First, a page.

Thursday, June 30, 2011

Wombat Berry

Eustrephus latifolius
FAMILY: LAXMANNIACEAE



I suppose wombats (in those parts of Australia where wombats live) must eat the tubers of this plant. People can eat them too, and they are said to be sweet and delicious. If you want to try, you’ll need a good digging stick, as they might be half a metre underground.









You can also eat the crisp white arils which partially surround the seeds. There’s not much of them, so they are hardly worth the trouble - but if you are desperate for fruit, it’s there!





Each fruit has developed from a summer flower which looked like this - three pale pink sepals, and three fluffy white petals.

The plants are fruiting beautifully all around the district at present. They do it each year, but our summer of rain has given them an extra healthy glow. When they have finished, the plants will die back for the winter. These light climbers are suitable for garden use, but are best cut back to the ground each winter, and allowed to regrow in spring. They are also suitable as pot plants for porches and balconies. They grow in heavy shade, so can even be used indoors (but don’t expect flowers or fruit in that situation).


Here is a closer look at their leaves. Note that they have no stems, and no obvious mid-vein on the upper surface, though on some plants you can distinguish one on the underside.





This helps to distinguish them from a similar-looking local plant, the scrambling lily Geitonoplesium cymosum. In both plants, the leaves vary a good deal in size and shape, being bigger in damper climates and smaller in the dry places west of the Great Dividing Range.


The scrambling, lily, however, has a short but obvious little stalk to its leaves. If you look closely you can see that it is twisted. And it has an upstanding central vein on the upper side of the leaf.


Its spring flowers are pure white, and lack the little beards on the their petals which distinguish the wombat berry flowers.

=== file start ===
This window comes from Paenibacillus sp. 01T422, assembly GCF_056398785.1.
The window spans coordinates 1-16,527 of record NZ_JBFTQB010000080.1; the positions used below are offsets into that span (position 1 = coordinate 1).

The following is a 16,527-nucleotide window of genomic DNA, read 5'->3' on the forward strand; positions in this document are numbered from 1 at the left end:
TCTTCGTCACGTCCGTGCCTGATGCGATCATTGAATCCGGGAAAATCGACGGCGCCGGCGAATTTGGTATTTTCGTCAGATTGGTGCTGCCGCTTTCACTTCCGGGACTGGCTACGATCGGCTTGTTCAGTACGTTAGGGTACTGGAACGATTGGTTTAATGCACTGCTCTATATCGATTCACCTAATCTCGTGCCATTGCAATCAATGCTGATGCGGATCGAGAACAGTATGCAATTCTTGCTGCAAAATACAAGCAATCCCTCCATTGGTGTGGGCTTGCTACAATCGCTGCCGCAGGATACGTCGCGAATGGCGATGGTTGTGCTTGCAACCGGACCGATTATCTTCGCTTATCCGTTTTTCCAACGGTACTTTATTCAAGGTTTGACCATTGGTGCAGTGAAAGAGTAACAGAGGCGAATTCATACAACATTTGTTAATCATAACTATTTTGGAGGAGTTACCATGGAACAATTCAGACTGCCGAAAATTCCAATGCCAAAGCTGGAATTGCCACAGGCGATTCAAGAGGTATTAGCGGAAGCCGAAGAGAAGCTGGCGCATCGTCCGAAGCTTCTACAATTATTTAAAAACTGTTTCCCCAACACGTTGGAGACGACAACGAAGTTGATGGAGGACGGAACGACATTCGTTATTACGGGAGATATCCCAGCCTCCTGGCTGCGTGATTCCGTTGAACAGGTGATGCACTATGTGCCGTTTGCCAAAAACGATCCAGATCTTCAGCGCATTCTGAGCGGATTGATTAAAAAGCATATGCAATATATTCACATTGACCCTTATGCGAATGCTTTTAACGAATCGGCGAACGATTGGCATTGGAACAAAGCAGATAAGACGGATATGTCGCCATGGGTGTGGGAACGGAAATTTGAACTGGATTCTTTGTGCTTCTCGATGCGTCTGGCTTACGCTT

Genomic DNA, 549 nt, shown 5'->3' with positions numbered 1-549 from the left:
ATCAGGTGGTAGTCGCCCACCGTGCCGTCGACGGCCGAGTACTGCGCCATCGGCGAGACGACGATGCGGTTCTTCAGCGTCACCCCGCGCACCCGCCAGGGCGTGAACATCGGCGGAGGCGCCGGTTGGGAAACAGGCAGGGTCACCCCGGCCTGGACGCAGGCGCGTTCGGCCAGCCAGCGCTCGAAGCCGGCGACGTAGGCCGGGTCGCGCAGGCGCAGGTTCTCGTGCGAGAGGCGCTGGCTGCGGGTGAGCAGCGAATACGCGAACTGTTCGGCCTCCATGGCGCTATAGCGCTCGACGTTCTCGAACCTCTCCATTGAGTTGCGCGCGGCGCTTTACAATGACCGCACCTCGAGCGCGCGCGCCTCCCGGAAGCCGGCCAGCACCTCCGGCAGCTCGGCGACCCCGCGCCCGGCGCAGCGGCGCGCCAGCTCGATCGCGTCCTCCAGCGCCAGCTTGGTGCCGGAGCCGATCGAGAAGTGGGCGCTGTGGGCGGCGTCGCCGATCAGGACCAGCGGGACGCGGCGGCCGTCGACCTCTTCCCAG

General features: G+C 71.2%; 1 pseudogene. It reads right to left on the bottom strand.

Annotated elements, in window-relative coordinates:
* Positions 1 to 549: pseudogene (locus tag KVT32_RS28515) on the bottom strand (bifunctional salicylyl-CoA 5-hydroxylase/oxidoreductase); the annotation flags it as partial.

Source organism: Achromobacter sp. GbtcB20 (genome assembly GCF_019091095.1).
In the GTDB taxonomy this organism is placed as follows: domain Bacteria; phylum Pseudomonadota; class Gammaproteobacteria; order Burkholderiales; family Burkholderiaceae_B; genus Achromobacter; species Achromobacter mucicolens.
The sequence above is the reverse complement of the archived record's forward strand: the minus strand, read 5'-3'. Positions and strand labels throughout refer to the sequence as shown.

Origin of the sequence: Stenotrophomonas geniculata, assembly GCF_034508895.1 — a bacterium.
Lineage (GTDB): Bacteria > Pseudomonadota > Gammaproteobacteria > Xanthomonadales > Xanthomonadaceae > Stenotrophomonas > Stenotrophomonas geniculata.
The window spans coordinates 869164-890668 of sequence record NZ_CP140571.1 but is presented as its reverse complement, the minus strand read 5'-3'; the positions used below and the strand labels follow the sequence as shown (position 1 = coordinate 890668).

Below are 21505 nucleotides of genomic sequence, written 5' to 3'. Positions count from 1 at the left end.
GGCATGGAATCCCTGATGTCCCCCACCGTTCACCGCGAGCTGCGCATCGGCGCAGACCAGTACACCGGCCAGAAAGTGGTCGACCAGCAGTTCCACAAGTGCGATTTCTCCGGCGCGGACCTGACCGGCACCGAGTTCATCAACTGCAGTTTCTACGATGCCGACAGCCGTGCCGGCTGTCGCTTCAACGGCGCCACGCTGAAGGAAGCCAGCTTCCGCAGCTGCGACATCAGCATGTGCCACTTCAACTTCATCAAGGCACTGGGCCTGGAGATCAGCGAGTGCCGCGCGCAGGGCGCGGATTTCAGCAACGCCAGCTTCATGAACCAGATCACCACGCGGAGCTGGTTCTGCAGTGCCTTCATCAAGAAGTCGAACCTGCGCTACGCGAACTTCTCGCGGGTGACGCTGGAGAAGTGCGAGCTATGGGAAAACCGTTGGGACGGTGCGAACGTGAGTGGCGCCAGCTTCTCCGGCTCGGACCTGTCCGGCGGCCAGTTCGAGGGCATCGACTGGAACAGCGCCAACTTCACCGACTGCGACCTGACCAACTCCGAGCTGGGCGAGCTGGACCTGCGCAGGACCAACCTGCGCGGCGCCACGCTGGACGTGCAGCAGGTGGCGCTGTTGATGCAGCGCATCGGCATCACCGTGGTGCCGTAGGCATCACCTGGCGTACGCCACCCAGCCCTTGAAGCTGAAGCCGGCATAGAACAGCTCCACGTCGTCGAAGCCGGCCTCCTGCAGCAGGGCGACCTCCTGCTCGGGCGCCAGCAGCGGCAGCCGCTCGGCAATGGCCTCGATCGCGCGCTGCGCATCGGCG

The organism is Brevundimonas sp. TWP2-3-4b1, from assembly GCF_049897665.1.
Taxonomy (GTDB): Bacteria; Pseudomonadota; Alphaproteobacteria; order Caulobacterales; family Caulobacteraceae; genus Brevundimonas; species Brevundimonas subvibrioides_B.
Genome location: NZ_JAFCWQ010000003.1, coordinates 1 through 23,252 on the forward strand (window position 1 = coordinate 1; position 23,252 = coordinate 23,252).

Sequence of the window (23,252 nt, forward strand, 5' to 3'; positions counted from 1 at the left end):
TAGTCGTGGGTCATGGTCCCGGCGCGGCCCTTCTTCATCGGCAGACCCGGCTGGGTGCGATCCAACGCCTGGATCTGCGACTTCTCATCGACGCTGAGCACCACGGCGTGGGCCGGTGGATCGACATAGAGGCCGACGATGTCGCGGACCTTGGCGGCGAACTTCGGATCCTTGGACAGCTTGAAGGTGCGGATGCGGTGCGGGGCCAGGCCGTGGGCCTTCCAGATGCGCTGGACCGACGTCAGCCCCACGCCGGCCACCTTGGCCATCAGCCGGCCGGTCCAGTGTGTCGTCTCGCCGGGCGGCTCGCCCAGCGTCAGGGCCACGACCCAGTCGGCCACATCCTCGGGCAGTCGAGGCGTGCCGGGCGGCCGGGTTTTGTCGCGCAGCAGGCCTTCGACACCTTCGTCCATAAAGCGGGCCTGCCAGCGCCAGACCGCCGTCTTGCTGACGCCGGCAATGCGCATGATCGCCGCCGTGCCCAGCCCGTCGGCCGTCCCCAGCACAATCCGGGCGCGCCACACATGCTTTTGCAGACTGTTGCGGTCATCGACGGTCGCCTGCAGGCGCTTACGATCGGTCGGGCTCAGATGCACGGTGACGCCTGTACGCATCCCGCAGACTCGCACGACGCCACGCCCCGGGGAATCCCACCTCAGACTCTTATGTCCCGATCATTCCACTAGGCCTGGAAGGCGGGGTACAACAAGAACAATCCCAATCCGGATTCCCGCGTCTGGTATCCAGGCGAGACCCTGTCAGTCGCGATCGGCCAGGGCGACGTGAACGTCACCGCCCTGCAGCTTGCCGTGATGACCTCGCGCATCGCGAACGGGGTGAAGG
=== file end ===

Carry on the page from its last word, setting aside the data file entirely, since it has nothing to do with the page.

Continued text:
6 comments:

Anonymous said...

Thank you for the clear distinction between the wombat berry and the scrambling lily. I've found what is probably the scrambling lily as a volunteer in Beaumont, California, and Rancho Santa Fe, California. In both loications the leaves were short and wide with a lovely, pronounced curve--not grass-like at all. I brought some home to our San Diego suburb a few months ago and tried it in a pot. It sent out plenty of vines, but the color weakened, mature leaves died in clusters, and the leaves on the new growth stayed tiny. Now my neighbor is going to see if it will do well in her yard. I guess we won't know what it is for sure until it flowers, but once it does we'll have you to thank!

Patricia Gardner said...

You have astonished me!
Geitonoplesium cymosum, the scrambling lily, grows naturally in
eastern Australia, the Philippines, Indonesia, New Guinea, Fiji, New Caledonia, Norfolk Island and Lord Howe Island. Eustrephus latifolius, wombat berry, grows naturally in Malesia, the Pacific Islands and eastern Australia.
I was aware that the wombat berry grew as a "volunteer" (technically an environmental weed) in California, but was unaware of the presence there of the scrambling lily (though I did know it has become an invasive weed in New Zealand).
Are you quite sure you want to go to so much effort to grow a plant that might go wild and outcompete California's own native plants, to the detriment of her natural environment?